- Must provide attorney supervision to the student if legal work is to be completed. If policy or other law-related work is to be completed, a supervisor with a JD is strongly preferred.
In advance of this year, to service our commitments to equity and inclusion, PILP collected feedback from those familiar with the award application process, including both past award recipients and individuals who chose not to pursue PILP awards. Additionally, PILP Executive Board members met with an equity & inclusion consultant. From these conversations, PILP modified the summer award decision criteria to reduce personal biases and replicated systemic inequities that are near omnipresent in legal education.
The new decision criteria for evaluating PILP Summer Award applicants is a complex matrix. PILP designed the matrix to reduce bias and account for applicants in a holistic manner, keeping in mind the unique circumstances of a wide variety of law students. The matrix was designed in part by a professional equity consultant who worked with PILP to actualize the organization’s commitments to equity and inclusion.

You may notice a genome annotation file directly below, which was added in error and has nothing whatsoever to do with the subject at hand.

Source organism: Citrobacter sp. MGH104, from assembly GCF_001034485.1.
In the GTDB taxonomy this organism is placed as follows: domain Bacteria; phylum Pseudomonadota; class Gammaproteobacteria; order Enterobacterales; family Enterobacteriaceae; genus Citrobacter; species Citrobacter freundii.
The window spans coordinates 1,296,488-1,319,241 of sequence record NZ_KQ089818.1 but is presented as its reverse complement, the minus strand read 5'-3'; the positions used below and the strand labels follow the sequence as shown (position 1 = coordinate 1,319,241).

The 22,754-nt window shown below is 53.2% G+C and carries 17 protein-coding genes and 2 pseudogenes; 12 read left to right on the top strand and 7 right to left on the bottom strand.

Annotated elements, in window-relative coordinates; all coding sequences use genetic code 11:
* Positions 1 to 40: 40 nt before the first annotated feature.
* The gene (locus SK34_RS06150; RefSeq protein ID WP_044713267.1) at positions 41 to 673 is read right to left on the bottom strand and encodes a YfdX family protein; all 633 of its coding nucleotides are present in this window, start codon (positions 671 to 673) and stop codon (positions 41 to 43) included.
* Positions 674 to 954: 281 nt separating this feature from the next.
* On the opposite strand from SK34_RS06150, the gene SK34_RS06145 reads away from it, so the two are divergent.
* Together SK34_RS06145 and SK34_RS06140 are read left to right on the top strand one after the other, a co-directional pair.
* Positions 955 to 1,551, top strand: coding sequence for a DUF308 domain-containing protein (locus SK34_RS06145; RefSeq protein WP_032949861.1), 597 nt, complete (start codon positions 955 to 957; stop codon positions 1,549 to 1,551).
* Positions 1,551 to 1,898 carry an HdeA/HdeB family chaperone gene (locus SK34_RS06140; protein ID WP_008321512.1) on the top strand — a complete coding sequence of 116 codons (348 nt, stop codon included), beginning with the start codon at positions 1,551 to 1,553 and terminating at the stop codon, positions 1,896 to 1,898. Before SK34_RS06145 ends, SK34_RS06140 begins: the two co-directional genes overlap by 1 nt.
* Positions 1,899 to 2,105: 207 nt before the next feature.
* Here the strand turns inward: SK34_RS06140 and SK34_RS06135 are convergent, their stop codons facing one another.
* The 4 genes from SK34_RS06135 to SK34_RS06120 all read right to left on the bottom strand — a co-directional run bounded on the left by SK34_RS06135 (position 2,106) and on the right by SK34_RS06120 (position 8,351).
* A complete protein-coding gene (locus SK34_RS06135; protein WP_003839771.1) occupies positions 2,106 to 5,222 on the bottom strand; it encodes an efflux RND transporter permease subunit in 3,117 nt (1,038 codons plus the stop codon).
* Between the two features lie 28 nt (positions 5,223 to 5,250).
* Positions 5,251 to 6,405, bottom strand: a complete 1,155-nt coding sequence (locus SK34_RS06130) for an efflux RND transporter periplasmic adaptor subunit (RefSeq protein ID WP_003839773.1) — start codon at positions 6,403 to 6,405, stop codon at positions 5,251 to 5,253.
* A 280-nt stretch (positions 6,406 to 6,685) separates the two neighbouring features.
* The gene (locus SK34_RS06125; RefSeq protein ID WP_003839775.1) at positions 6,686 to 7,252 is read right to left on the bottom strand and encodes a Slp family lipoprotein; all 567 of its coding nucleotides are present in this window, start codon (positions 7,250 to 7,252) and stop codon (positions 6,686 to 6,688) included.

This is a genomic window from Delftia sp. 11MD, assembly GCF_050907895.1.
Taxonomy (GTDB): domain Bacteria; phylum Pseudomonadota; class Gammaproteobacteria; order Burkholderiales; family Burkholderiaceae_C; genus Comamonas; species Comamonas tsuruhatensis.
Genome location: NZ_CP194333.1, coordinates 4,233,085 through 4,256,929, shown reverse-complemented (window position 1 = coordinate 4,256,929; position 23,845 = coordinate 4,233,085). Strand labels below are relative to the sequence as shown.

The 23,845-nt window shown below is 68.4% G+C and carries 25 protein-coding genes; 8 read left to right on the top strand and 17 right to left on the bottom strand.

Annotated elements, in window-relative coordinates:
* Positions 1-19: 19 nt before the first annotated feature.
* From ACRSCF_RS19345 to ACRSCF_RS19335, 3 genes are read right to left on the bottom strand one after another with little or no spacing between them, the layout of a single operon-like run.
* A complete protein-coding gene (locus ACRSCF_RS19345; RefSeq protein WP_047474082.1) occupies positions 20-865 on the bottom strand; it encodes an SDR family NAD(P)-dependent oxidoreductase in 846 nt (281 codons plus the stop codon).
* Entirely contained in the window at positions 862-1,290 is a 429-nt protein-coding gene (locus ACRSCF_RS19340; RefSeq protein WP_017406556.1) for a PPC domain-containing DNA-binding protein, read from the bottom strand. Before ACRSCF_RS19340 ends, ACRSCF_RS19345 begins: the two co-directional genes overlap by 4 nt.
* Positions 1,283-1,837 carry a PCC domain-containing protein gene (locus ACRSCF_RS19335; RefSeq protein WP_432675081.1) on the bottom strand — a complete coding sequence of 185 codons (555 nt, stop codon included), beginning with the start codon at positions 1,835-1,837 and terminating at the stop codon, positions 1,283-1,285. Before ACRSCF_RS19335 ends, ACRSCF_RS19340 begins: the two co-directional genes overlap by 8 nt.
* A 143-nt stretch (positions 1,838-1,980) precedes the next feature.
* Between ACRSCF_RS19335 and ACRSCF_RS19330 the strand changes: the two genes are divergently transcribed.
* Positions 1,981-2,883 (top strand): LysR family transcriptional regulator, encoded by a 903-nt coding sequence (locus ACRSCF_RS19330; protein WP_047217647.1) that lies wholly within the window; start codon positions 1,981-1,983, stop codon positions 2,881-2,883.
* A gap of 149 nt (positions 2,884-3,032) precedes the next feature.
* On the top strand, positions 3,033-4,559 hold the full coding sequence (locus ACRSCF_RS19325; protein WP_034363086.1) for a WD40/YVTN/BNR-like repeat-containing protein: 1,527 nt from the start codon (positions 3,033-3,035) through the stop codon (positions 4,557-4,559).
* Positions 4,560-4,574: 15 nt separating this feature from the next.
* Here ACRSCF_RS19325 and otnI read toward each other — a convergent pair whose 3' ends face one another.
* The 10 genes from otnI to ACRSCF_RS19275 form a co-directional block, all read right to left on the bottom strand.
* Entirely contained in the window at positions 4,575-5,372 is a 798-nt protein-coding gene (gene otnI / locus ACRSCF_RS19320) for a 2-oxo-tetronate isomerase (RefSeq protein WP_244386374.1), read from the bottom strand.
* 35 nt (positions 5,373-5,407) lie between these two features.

(1) Commitment to Public Interest
- Describe your personal commitment to public interest work
- Why is the work your organization does important to you?
(2) Organizational Effect
- Describe the nature of the organization for which you plan to work.
- How does the type of work your organization further the interests/rights/protections of the public?
- What communities does your organization serve and what impact does it have on those communities?